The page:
‘I gather you missed me a lot then?’
Another snort ‘What I miss, I miss someone finishes little jobs I give him. Like little tables. Day’s work for a man who actually works.’’
There’s not much Irish can say to that…
There’s also Donna Malane’s Surrender, in which missing persons expert Diane Rowe gets involved in the murder of James Patrick ‘Snow’ Wilson. A year earlier, Rowe’s sister Niki was murdered, and Snow admitted being hired to do the job. But he never gave the name of the person who hired him. Now he’s been killed in exactly the same way. Rowe believes that if she can find out who killed Snow, she’ll find out who killed her sister. So she looks into the case. Niki was an exotic dancer at a club, so Diane starts there to find out what her sister’s connections were, and who might have wanted her dead. One possibility is club regular Richard Brownlee, who paid quite a lot of attention to Niki. Brownlee’s crude, arrogant sexism does not exactly endear him to Diane. Here’s a bit of the conversation they have:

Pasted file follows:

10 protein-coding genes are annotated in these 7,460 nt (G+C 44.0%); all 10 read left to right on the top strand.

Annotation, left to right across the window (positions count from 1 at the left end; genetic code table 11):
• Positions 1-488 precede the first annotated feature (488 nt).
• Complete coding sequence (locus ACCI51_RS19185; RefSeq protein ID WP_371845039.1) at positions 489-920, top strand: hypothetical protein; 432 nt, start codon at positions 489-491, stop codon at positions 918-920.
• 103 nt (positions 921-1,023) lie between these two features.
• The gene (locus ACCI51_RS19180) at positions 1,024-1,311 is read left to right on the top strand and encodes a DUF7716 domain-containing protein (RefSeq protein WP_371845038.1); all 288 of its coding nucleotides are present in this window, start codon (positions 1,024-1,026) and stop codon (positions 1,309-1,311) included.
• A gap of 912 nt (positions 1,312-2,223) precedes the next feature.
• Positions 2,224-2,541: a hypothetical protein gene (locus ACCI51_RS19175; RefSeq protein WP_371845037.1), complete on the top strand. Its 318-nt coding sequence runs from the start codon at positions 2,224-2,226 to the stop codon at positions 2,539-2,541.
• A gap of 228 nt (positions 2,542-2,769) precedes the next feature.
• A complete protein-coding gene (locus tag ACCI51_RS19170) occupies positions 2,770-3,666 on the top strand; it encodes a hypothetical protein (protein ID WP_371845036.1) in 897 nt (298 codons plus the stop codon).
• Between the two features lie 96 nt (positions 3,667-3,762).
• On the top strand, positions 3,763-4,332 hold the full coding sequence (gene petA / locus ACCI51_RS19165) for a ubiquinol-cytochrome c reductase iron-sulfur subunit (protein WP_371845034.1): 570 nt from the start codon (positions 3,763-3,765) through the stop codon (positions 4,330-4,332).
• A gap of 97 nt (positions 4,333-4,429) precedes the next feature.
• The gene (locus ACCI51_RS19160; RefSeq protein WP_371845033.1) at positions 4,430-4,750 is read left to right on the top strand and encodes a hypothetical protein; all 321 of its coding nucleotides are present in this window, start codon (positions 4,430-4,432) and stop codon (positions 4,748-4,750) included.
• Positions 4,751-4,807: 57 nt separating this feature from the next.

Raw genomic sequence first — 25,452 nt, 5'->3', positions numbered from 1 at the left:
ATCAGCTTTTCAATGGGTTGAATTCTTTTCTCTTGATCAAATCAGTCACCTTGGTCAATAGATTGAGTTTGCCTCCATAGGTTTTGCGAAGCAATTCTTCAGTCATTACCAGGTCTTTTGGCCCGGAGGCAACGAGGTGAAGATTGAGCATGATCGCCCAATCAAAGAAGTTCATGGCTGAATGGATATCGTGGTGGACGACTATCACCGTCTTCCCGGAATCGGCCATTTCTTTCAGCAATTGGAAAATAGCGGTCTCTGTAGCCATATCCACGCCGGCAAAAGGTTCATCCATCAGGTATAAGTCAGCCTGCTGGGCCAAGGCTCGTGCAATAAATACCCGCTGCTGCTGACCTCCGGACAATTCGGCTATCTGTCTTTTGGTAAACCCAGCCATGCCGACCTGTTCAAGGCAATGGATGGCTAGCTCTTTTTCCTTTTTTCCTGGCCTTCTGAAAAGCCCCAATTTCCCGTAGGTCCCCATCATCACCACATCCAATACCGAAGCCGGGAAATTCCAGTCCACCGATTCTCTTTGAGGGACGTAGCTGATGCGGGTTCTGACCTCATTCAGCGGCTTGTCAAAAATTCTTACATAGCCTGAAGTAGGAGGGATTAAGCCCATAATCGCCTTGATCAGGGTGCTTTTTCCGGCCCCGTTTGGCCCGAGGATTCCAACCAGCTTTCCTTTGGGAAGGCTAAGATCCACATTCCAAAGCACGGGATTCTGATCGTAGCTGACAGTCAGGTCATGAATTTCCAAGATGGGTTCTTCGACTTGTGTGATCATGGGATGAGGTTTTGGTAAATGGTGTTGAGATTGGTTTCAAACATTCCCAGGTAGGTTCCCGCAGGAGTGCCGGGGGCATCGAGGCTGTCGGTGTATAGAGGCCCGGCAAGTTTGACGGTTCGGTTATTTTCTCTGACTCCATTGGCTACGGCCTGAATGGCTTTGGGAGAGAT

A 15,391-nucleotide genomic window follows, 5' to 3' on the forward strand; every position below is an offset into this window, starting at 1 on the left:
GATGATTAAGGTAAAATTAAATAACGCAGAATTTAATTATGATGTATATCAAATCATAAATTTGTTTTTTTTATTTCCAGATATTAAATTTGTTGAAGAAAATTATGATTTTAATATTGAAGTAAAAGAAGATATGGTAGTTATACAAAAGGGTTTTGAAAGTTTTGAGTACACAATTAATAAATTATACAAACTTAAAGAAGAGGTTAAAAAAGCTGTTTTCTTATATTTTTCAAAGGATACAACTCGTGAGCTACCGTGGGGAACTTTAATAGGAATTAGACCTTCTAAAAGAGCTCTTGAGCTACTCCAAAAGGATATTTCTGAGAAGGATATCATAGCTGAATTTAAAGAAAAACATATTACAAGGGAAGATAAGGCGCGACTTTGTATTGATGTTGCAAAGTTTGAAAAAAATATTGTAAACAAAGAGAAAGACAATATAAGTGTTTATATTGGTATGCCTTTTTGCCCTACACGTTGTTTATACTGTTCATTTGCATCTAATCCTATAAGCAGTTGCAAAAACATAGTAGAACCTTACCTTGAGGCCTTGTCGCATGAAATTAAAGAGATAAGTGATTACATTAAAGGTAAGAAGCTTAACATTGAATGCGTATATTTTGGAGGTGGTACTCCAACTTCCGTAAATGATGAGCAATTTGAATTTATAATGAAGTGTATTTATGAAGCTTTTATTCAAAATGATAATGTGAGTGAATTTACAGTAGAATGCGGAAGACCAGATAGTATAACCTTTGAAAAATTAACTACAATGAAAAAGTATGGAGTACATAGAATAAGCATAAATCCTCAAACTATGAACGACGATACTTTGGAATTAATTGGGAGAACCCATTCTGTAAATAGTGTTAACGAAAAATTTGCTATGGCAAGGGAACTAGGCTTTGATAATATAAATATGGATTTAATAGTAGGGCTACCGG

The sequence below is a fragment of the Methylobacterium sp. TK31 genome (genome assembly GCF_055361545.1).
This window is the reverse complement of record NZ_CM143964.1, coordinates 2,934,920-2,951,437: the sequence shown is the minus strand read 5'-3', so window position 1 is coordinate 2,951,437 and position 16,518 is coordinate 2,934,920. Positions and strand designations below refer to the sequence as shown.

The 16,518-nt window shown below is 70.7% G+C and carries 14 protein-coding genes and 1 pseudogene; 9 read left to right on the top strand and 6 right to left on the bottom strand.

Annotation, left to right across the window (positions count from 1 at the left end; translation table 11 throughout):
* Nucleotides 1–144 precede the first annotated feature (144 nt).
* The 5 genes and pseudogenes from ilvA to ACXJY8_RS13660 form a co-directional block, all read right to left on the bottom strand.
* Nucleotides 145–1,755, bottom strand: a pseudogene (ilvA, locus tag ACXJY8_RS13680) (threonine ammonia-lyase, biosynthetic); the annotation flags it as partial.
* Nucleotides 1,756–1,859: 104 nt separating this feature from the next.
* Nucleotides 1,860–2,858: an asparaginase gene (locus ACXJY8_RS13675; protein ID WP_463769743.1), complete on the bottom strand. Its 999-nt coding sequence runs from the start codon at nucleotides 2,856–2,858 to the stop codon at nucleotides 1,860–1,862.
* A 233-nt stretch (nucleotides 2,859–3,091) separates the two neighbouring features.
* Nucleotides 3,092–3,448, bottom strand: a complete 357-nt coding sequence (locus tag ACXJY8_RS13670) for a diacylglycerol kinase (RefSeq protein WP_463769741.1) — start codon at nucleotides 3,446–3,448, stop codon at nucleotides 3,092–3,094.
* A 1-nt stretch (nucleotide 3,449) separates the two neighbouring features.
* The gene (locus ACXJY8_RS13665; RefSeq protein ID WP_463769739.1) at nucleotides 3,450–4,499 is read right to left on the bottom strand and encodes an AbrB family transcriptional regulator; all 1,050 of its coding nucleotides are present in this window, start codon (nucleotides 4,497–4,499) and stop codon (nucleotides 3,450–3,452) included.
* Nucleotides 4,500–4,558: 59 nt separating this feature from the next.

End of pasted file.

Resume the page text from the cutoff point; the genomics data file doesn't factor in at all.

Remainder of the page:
‘One of the girls at the club told me you had a bit of a thing for my sister.’…
‘What kind of a thing would that be, babe? No offence, but she was a whore.’
I was determined not to let him get to me. ‘She said you didn’t like other guys spending time with Niki. That you liked to have her all to yourself. I heard you were jealous.’
Richard barked a laugh. ‘Now that would be pretty stupid, wouldn’t it?’